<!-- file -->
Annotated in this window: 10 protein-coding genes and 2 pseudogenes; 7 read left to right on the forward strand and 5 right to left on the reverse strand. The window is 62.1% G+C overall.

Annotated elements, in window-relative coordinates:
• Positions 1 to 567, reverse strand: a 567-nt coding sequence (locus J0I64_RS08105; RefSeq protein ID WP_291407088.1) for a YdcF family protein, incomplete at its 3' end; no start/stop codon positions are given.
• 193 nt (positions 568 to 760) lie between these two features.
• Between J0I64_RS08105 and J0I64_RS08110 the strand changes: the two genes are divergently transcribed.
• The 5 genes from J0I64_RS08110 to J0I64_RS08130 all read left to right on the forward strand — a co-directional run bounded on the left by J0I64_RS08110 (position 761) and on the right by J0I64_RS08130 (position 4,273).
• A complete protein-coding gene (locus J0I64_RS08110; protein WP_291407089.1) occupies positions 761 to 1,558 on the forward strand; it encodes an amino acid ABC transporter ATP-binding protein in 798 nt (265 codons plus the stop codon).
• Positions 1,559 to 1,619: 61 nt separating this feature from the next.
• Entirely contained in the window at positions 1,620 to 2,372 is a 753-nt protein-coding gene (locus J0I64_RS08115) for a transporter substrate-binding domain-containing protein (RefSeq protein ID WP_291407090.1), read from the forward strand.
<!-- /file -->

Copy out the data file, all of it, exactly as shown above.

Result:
Annotated in this window: 10 protein-coding genes and 2 pseudogenes; 7 read left to right on the forward strand and 5 right to left on the reverse strand. The window is 62.1% G+C overall.

Annotated elements, in window-relative coordinates:
• Positions 1 to 567, reverse strand: a 567-nt coding sequence (locus J0I64_RS08105; RefSeq protein ID WP_291407088.1) for a YdcF family protein, incomplete at its 3' end; no start/stop codon positions are given.
• 193 nt (positions 568 to 760) lie between these two features.
• Between J0I64_RS08105 and J0I64_RS08110 the strand changes: the two genes are divergently transcribed.
• The 5 genes from J0I64_RS08110 to J0I64_RS08130 all read left to right on the forward strand — a co-directional run bounded on the left by J0I64_RS08110 (position 761) and on the right by J0I64_RS08130 (position 4,273).
• A complete protein-coding gene (locus J0I64_RS08110; protein WP_291407089.1) occupies positions 761 to 1,558 on the forward strand; it encodes an amino acid ABC transporter ATP-binding protein in 798 nt (265 codons plus the stop codon).
• Positions 1,559 to 1,619: 61 nt separating this feature from the next.
• Entirely contained in the window at positions 1,620 to 2,372 is a 753-nt protein-coding gene (locus J0I64_RS08115) for a transporter substrate-binding domain-containing protein (RefSeq protein ID WP_291407090.1), read from the forward strand.